Born in 1958 in Dublin, Roddy Doyle is a prolific Irish writer who has found over two decades-worth of material in the humorous, tender, and fraught life of the family. Americans may be most familiar with Doyle's wise-cracking dialog and its lilting Dublin intonations from the popular film adaptations of his Barrytown Trilogy: The Commitments (1987), The Snapper (1990), and The Van (1991). The three stories center around one middle-class Dublin family and their enterprises - a soul band, a teen pregnancy, a fish-and-chips van.
In 1993, Doyle won the Man Booker Prize for Paddy Clarke Ha Ha Ha, a story told from the point of view of a ten-year-old boy living in the Barrytown section of north Dublin. For its language and perspective, the novel often draws comparisons with James Joyce's A Portrait of the Artist as a Young Man - connections, Doyle says, he hates. He explains in a 2009 interview with The Guardian:
If you're a writer in Dublin and you write a snatch of dialogue, everyone thinks you lifted it from Joyce. The whole idea that he owns language as it is spoken in Dublin is a nonsense. He didn't invent the Dublin accent. It's as if you're encroaching on his area or it's a given that he's on your shoulder. It gets on my nerves.
His other novels for adults include The Woman Who Walked Into Doors (1996) and Paula Spencer (2006) - a pair of books about a woman recovering from an abusive marriage; and a historical trilogy - A Star Called Henry (1999), Oh, Play That Thing (2004), and The Dead Republic (2010) - about Henry Smart, an IRA assassin who fights in the 1916 rebellion, emigrates to America, and ends up writing for Hollywood. Among other works, Doyle has also published various short story collections, including Click (2007) and Magical Tales of Ireland (2003); and a nonfiction memoir about his parents, Rory and Ita (2002).
Doyle has dipped his pen in nearly every category of children's fiction. The Giggler Treatment (2000) is the first installment of a middle-grade trilogy about the Mack family and their dog Rover. The other books in the trilogy are Rover Saves Christmas (2001) and The Meanwhile Adventures (2004). For young adult readers, Wilderness (2007) is part family drama and part husky sled adventure. In 2008, Doyle made a foray into picture-book territory with Her Mother's Face (illustrated by Freya Blackwood) - a story about a girl who, like Emer in A Greyhound of a Girl, loses her mother when she is only three.
In a 2011 interview with The Telegraph, Doyle speaks about his working method, which allows him to have several irons in the fire at once. He describes working on A Greyhound of a Girl at the same time he was putting together Bullfighting, a collection of stories about "the vaguely comic despair of middle-aged manhood":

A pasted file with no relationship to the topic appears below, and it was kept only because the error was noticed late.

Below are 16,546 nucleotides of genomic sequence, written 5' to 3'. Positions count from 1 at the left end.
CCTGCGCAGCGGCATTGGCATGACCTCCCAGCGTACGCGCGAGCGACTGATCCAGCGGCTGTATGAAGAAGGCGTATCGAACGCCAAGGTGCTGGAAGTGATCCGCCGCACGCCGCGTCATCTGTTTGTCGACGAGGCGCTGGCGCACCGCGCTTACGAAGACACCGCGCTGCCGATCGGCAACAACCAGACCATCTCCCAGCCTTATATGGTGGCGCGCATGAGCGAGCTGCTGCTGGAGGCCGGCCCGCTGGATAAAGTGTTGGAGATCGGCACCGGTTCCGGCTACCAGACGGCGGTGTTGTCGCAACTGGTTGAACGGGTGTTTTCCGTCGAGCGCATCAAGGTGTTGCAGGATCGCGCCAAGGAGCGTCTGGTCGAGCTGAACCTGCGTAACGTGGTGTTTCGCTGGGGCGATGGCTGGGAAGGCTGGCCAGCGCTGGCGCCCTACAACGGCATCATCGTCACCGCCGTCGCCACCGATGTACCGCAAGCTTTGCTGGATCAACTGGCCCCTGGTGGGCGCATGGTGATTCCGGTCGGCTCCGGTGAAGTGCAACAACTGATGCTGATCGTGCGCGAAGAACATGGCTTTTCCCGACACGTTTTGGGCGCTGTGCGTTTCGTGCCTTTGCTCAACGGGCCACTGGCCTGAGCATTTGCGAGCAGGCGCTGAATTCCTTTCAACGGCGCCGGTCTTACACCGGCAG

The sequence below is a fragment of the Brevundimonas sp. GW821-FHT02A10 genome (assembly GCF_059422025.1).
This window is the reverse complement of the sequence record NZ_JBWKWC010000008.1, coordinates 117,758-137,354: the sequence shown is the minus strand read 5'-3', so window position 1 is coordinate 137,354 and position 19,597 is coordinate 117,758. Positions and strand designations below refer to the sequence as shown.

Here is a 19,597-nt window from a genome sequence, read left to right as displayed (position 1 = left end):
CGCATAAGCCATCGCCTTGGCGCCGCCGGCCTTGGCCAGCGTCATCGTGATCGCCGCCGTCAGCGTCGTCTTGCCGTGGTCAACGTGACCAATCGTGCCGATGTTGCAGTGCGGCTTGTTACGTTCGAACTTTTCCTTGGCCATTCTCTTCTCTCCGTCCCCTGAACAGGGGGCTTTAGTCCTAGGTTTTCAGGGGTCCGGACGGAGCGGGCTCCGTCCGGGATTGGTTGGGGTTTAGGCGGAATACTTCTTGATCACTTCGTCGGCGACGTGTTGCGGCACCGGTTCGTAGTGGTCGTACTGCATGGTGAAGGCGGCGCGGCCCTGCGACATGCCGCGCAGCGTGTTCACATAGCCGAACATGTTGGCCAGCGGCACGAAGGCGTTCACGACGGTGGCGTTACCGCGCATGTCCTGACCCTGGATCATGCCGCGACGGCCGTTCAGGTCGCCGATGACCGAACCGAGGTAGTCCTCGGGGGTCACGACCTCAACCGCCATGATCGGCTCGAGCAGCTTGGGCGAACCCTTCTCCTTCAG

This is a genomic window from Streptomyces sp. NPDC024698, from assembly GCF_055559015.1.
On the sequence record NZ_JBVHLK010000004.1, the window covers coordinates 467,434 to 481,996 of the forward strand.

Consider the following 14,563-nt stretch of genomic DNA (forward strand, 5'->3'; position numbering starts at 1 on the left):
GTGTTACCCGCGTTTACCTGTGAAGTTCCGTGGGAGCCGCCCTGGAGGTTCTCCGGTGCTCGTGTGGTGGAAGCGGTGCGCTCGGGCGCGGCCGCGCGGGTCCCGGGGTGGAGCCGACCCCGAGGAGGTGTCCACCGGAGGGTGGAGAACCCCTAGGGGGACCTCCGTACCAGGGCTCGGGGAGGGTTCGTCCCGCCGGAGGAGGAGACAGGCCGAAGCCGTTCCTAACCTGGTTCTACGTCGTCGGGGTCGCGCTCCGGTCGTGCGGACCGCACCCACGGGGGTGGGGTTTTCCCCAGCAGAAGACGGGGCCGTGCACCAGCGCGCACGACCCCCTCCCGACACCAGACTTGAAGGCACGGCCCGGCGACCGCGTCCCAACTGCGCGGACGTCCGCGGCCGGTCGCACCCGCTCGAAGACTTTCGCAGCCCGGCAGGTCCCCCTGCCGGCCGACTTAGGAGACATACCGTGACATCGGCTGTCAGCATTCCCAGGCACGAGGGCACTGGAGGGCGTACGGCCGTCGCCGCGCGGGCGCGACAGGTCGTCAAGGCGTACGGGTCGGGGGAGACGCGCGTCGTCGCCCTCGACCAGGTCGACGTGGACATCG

If you are dealing with a family story like Greyhound and put that away for a day and then focus on the life of a middle aged man and think, well those characters share the same kitchen somehow and then it's fun to look at something from different perspectives. I work roughly from nine to six and there is no commute so if you sit and do nothing it seems like an eternity. So, actually, you have plenty of time to write. I might do three pages of Greyhound and then read a football website or hang out the washing and put on a coffee and by the time I come back I have had time to shed one and get ready for the other. Sometimes one leaks into the other, but I am reasonably good at identifying that.
Doyle shares information about his writing process and his top ten pieces of advice for budding writers in a 2010 article in The Guardian, including:
About This Biography
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Roddy Doyle On A Greyhound of a Girl
What inspired you to write a novel about four generations of women?
Two fictional women came together in my head. I wanted to write about a girl, just before she officially becomes a teenager, who feels and anticipates the changes that are happening to her. So, that was one of the women. I called her Mary. The other woman was inspired by my grandmother. She died in 1928, when my mother was a little girl. Obviously, I never knew her. I always wondered about herwhat she'd been like and what she would have been like if she'd lived to be an older woman. I decided to make her Mary's great-grandmother. Between these two women there had to be two more generationsMary's mother and grandmother. That made four: girl, mother, grandmother, and great-grandmother. They'd be very different but would have a lot in common too.
Are the characters in A Greyhound Of a Girl inspired by women in your family or life?
Tansey, the great-grandmother, is inspired by my grandmother, whose name was actually Ellen. As I said, she died in 1928, of the flu. My mother was only three when it happened. It's a sad story. What makes it sadder is the fact that my mother grew up ...
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